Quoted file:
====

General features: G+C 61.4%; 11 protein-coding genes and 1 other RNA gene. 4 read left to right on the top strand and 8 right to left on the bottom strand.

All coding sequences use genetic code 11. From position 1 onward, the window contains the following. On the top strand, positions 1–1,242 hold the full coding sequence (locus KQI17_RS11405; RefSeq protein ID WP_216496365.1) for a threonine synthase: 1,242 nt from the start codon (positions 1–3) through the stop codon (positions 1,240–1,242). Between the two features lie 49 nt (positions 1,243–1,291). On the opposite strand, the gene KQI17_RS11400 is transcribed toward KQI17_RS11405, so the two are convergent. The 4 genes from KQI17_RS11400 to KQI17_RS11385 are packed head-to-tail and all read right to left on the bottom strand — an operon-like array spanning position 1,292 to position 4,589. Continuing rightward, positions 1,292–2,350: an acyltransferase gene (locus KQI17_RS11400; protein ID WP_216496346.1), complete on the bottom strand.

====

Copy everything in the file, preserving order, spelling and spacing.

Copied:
General features: G+C 61.4%; 11 protein-coding genes and 1 other RNA gene. 4 read left to right on the top strand and 8 right to left on the bottom strand.

All coding sequences use genetic code 11. From position 1 onward, the window contains the following. On the top strand, positions 1–1,242 hold the full coding sequence (locus KQI17_RS11405; RefSeq protein ID WP_216496365.1) for a threonine synthase: 1,242 nt from the start codon (positions 1–3) through the stop codon (positions 1,240–1,242). Between the two features lie 49 nt (positions 1,243–1,291). On the opposite strand, the gene KQI17_RS11400 is transcribed toward KQI17_RS11405, so the two are convergent. The 4 genes from KQI17_RS11400 to KQI17_RS11385 are packed head-to-tail and all read right to left on the bottom strand — an operon-like array spanning position 1,292 to position 4,589. Continuing rightward, positions 1,292–2,350: an acyltransferase gene (locus KQI17_RS11400; protein ID WP_216496346.1), complete on the bottom strand.